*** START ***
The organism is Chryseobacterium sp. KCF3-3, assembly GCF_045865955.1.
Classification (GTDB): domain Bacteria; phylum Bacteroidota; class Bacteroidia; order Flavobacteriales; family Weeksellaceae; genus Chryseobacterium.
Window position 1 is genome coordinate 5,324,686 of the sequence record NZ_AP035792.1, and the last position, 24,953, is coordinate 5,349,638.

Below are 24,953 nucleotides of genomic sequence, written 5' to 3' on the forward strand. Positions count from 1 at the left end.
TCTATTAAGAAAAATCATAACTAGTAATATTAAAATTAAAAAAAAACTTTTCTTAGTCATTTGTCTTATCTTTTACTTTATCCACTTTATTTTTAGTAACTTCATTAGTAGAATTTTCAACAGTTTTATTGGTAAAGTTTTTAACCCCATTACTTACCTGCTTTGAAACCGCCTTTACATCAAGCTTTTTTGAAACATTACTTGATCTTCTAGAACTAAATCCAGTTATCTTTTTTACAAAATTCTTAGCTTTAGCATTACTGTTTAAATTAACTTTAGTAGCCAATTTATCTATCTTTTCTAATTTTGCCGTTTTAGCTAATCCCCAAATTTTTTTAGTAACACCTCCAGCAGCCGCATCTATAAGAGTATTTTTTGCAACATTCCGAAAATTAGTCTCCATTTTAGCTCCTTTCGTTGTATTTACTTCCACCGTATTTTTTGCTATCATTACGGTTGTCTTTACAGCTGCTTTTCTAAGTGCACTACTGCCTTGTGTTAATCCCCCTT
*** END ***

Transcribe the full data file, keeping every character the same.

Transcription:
The organism is Chryseobacterium sp. KCF3-3, assembly GCF_045865955.1.
Classification (GTDB): domain Bacteria; phylum Bacteroidota; class Bacteroidia; order Flavobacteriales; family Weeksellaceae; genus Chryseobacterium.
Window position 1 is genome coordinate 5,324,686 of the sequence record NZ_AP035792.1, and the last position, 24,953, is coordinate 5,349,638.

Below are 24,953 nucleotides of genomic sequence, written 5' to 3' on the forward strand. Positions count from 1 at the left end.
TCTATTAAGAAAAATCATAACTAGTAATATTAAAATTAAAAAAAAACTTTTCTTAGTCATTTGTCTTATCTTTTACTTTATCCACTTTATTTTTAGTAACTTCATTAGTAGAATTTTCAACAGTTTTATTGGTAAAGTTTTTAACCCCATTACTTACCTGCTTTGAAACCGCCTTTACATCAAGCTTTTTTGAAACATTACTTGATCTTCTAGAACTAAATCCAGTTATCTTTTTTACAAAATTCTTAGCTTTAGCATTACTGTTTAAATTAACTTTAGTAGCCAATTTATCTATCTTTTCTAATTTTGCCGTTTTAGCTAATCCCCAAATTTTTTTAGTAACACCTCCAGCAGCCGCATCTATAAGAGTATTTTTTGCAACATTCCGAAAATTAGTCTCCATTTTAGCTCCTTTCGTTGTATTTACTTCCACCGTATTTTTTGCTATCATTACGGTTGTCTTTACAGCTGCTTTTCTAAGTGCACTACTGCCTTGTGTTAATCCCCCTT